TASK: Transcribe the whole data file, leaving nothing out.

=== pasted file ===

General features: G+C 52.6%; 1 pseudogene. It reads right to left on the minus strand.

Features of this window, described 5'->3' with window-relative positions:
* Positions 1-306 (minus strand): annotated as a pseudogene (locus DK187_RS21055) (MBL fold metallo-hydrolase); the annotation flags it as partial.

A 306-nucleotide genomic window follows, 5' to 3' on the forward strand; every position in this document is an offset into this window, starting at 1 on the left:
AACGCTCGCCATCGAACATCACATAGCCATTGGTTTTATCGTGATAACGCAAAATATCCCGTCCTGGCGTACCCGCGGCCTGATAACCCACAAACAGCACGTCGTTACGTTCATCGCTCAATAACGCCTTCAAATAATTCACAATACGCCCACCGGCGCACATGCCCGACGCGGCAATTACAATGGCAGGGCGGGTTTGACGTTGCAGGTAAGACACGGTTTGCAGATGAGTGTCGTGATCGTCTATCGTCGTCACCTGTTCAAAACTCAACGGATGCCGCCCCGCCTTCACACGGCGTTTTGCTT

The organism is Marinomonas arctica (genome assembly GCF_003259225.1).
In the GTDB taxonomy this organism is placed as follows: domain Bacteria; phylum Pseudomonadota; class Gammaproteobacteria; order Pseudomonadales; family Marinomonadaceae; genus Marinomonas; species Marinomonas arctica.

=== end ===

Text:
General features: G+C 52.6%; 1 pseudogene. It reads right to left on the minus strand.

Features of this window, described 5'->3' with window-relative positions:
* Positions 1-306 (minus strand): annotated as a pseudogene (locus DK187_RS21055) (MBL fold metallo-hydrolase); the annotation flags it as partial.

A 306-nucleotide genomic window follows, 5' to 3' on the forward strand; every position in this document is an offset into this window, starting at 1 on the left:
AACGCTCGCCATCGAACATCACATAGCCATTGGTTTTATCGTGATAACGCAAAATATCCCGTCCTGGCGTACCCGCGGCCTGATAACCCACAAACAGCACGTCGTTACGTTCATCGCTCAATAACGCCTTCAAATAATTCACAATACGCCCACCGGCGCACATGCCCGACGCGGCAATTACAATGGCAGGGCGGGTTTGACGTTGCAGGTAAGACACGGTTTGCAGATGAGTGTCGTGATCGTCTATCGTCGTCACCTGTTCAAAACTCAACGGATGCCGCCCCGCCTTCACACGGCGTTTTGCTT

The organism is Marinomonas arctica (genome assembly GCF_003259225.1).
In the GTDB taxonomy this organism is placed as follows: domain Bacteria; phylum Pseudomonadota; class Gammaproteobacteria; order Pseudomonadales; family Marinomonadaceae; genus Marinomonas; species Marinomonas arctica.